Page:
This signal can be carried through the AC wiring, an analog input, a digital input or through a wireless interface (the Table summarizes the scenarios). Each of these options has some advantages and some drawbacks, and different options are appropriate for different applications. In general the formats of the dimming signals are common to any lighting technology – they are not specific to LED lighting. The majority of LED luminaires will be retrofitted into existing installations and they must be able to interact with the existing lighting controls.

Analog (0-10V)

Analog dimming, often called 0-10V dimming, is defined in the IEC 60929 (Annexe E) standard, and uses a control wire separate from the AC input to provide the 0-10V dimming signal. The dimmer control – a dedicated 0-10V wall dimmer or a circuit in a control system – acts as a current sink, allowing one signal to control several luminaires/ballasts in parallel. When the dimming input is 10V the output is full brightness, with a linear reduction to zero as shown in Fig. 1. If the dimming input in a luminaire is not used it can simply be left open-circuit and is internally pulled up to 10V.

FIG. 1. In a 0-10V scenario, a luminaire can use either a linear control of the output current or a variable PWM output to dim the LEDs. Fig. 2 shows a block diagram of a power supply and driver with linear output dimming. Note that the 0-10V signal controls the LED driver current, not the power supply output voltage which remains constant (24V in this example).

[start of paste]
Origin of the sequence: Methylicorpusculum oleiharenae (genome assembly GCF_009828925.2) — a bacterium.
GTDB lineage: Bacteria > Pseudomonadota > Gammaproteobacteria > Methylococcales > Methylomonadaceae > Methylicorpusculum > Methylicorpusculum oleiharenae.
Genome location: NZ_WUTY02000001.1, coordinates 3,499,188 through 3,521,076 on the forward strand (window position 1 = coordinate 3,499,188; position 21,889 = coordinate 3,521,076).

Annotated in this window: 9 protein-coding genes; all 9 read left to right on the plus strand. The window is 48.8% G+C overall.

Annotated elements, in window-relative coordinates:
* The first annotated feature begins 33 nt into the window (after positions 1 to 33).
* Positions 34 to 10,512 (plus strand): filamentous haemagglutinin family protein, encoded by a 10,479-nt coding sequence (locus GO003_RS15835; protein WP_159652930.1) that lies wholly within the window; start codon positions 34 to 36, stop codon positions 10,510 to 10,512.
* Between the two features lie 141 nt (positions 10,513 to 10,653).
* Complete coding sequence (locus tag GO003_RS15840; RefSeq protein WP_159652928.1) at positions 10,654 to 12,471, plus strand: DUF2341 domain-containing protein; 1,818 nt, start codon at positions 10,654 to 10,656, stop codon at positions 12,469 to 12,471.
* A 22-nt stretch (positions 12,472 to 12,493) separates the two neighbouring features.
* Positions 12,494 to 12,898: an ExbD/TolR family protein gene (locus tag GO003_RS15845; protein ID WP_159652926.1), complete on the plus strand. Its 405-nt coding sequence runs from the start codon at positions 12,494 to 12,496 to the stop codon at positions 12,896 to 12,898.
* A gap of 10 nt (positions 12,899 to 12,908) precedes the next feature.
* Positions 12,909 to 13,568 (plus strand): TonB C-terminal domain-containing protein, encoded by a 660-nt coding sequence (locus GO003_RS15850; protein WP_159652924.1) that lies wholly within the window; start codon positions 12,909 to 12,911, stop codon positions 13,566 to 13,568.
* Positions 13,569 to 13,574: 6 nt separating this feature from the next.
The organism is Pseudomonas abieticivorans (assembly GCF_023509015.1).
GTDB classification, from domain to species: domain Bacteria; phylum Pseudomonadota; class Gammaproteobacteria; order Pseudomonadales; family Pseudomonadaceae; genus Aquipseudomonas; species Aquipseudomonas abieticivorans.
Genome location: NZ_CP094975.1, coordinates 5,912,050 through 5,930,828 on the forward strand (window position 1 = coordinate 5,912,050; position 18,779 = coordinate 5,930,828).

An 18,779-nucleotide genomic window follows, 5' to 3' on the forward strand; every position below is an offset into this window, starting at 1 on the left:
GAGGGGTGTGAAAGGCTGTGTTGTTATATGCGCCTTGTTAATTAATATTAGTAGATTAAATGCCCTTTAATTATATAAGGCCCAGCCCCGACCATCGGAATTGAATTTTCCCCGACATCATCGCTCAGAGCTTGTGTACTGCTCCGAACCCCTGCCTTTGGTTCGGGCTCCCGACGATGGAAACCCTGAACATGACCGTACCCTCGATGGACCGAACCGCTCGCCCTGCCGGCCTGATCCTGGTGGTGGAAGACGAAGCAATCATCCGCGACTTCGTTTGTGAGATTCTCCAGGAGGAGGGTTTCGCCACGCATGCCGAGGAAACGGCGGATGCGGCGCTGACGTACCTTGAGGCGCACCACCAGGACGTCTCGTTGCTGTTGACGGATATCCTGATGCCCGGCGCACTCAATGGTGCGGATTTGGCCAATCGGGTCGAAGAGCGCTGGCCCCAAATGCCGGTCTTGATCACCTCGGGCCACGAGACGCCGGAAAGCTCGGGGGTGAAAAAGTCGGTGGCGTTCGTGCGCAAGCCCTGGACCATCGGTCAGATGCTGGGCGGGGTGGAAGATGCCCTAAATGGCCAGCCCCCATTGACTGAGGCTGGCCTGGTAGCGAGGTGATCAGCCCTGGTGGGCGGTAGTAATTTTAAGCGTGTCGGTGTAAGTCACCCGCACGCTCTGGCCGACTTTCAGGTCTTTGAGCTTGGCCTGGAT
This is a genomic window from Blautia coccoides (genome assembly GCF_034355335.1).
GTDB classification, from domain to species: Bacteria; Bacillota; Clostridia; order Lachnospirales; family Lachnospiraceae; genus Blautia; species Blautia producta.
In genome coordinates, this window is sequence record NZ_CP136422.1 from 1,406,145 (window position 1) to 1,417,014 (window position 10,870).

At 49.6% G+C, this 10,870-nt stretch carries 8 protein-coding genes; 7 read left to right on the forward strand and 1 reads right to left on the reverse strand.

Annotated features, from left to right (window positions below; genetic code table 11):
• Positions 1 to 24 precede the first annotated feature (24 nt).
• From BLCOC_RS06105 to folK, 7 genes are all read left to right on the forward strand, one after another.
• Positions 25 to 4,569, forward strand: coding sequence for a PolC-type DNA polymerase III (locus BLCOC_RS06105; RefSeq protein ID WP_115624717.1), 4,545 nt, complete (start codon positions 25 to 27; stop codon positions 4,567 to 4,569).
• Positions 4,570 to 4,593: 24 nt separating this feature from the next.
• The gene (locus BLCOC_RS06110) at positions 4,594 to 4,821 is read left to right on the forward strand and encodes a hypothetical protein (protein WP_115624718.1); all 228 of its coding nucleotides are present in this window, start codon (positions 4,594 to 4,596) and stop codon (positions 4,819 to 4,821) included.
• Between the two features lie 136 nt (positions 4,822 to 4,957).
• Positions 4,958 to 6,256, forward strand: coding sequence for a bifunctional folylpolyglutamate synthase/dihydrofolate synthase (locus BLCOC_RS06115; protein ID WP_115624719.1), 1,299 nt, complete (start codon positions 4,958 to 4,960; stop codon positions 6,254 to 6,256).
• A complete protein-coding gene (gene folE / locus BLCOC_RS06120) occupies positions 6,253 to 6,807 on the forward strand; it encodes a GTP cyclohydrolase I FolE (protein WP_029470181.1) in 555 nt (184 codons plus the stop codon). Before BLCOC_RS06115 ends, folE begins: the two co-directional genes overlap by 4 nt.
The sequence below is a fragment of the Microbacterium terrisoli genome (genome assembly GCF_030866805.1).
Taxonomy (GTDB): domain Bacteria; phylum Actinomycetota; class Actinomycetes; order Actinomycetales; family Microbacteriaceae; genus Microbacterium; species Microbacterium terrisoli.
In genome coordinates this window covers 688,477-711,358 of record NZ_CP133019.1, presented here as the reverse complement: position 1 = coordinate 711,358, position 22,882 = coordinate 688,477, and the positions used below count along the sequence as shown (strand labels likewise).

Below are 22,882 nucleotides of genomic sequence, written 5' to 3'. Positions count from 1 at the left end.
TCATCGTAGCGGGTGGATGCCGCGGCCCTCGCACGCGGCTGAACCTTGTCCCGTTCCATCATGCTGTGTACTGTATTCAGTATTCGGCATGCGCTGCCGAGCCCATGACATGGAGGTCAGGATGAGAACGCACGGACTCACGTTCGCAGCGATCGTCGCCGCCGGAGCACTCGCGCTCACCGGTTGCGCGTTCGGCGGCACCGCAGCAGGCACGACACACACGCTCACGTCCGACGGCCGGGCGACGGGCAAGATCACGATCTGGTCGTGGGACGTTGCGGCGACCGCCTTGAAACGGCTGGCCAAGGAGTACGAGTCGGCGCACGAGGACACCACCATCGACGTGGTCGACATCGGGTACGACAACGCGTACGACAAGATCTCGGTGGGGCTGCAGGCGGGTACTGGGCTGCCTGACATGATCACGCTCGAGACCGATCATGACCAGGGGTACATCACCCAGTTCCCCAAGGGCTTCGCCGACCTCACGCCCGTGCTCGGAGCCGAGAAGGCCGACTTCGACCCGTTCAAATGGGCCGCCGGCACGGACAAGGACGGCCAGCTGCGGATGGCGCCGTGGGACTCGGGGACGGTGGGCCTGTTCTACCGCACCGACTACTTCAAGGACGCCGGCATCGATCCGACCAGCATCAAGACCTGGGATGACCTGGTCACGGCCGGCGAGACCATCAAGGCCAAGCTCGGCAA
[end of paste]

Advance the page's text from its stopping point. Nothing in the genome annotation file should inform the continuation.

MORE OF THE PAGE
Fig. 3 shows a block diagram of a power supply with analog control that relies on a PWM output for dimming. In this case the 0-10V signal is input to a PWM controller in the power supply that provides a constant-voltage variable-pulse-width output via a MOSFET switch. An LED driver (not shown in Fig. 3) would convert the pulses to constant current and drive the LEDs. A PWM frequency of 200Hz avoids any noticeable flicker of the light output.

DALI digital controls

Moving on to digital interfaces, the digital addressable lighting interface (DALI) standard is also defined in IEC 60929, Annexe E. The main application for DALI is the control of multiple light fixtures in commercial applications such as conference rooms, offices and public buildings. One DALI interface can control up to 64 devices. All devices on a DALI network are controlled by an electronic control device (ECD), which can also include an Ethernet interface to allow the network to be administered from a PC.